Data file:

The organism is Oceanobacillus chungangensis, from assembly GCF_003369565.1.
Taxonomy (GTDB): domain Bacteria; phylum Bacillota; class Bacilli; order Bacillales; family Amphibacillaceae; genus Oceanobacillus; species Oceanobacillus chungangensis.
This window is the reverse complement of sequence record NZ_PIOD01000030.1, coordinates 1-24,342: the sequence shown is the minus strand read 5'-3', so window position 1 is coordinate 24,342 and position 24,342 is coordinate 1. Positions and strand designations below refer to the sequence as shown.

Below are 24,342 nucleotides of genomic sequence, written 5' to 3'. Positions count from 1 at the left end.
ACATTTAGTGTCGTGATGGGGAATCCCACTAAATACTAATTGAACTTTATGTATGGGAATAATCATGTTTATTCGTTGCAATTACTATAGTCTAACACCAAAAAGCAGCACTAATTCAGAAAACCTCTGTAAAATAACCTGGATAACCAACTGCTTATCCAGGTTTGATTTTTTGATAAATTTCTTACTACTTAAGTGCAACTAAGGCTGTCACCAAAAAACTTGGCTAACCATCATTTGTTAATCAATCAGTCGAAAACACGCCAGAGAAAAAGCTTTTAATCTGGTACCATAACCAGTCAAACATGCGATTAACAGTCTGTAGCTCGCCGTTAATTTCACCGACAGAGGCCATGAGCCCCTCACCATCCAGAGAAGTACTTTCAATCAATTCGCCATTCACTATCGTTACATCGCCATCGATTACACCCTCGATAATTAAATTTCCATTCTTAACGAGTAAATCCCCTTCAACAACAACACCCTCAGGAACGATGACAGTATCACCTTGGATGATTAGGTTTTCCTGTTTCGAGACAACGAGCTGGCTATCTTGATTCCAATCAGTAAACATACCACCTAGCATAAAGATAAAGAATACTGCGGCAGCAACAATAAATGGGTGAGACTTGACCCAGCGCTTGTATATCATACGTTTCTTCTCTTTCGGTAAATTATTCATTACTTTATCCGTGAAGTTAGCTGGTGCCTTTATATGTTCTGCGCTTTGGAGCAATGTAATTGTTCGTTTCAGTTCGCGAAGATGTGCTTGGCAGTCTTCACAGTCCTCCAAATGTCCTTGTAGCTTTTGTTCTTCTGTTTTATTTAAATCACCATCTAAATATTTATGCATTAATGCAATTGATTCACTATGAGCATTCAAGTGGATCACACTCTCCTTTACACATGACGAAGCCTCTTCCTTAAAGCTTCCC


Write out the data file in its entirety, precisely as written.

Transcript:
The organism is Oceanobacillus chungangensis, from assembly GCF_003369565.1.
Taxonomy (GTDB): domain Bacteria; phylum Bacillota; class Bacilli; order Bacillales; family Amphibacillaceae; genus Oceanobacillus; species Oceanobacillus chungangensis.
This window is the reverse complement of sequence record NZ_PIOD01000030.1, coordinates 1-24,342: the sequence shown is the minus strand read 5'-3', so window position 1 is coordinate 24,342 and position 24,342 is coordinate 1. Positions and strand designations below refer to the sequence as shown.

Below are 24,342 nucleotides of genomic sequence, written 5' to 3'. Positions count from 1 at the left end.
ACATTTAGTGTCGTGATGGGGAATCCCACTAAATACTAATTGAACTTTATGTATGGGAATAATCATGTTTATTCGTTGCAATTACTATAGTCTAACACCAAAAAGCAGCACTAATTCAGAAAACCTCTGTAAAATAACCTGGATAACCAACTGCTTATCCAGGTTTGATTTTTTGATAAATTTCTTACTACTTAAGTGCAACTAAGGCTGTCACCAAAAAACTTGGCTAACCATCATTTGTTAATCAATCAGTCGAAAACACGCCAGAGAAAAAGCTTTTAATCTGGTACCATAACCAGTCAAACATGCGATTAACAGTCTGTAGCTCGCCGTTAATTTCACCGACAGAGGCCATGAGCCCCTCACCATCCAGAGAAGTACTTTCAATCAATTCGCCATTCACTATCGTTACATCGCCATCGATTACACCCTCGATAATTAAATTTCCATTCTTAACGAGTAAATCCCCTTCAACAACAACACCCTCAGGAACGATGACAGTATCACCTTGGATGATTAGGTTTTCCTGTTTCGAGACAACGAGCTGGCTATCTTGATTCCAATCAGTAAACATACCACCTAGCATAAAGATAAAGAATACTGCGGCAGCAACAATAAATGGGTGAGACTTGACCCAGCGCTTGTATATCATACGTTTCTTCTCTTTCGGTAAATTATTCATTACTTTATCCGTGAAGTTAGCTGGTGCCTTTATATGTTCTGCGCTTTGGAGCAATGTAATTGTTCGTTTCAGTTCGCGAAGATGTGCTTGGCAGTCTTCACAGTCCTCCAAATGTCCTTGTAGCTTTTGTTCTTCTGTTTTATTTAAATCACCATCTAAATATTTATGCATTAATGCAATTGATTCACTATGAGCATTCAAGTGGATCACACTCTCCTTTACACATGACGAAGCCTCTTCCTTAAAGCTTCCC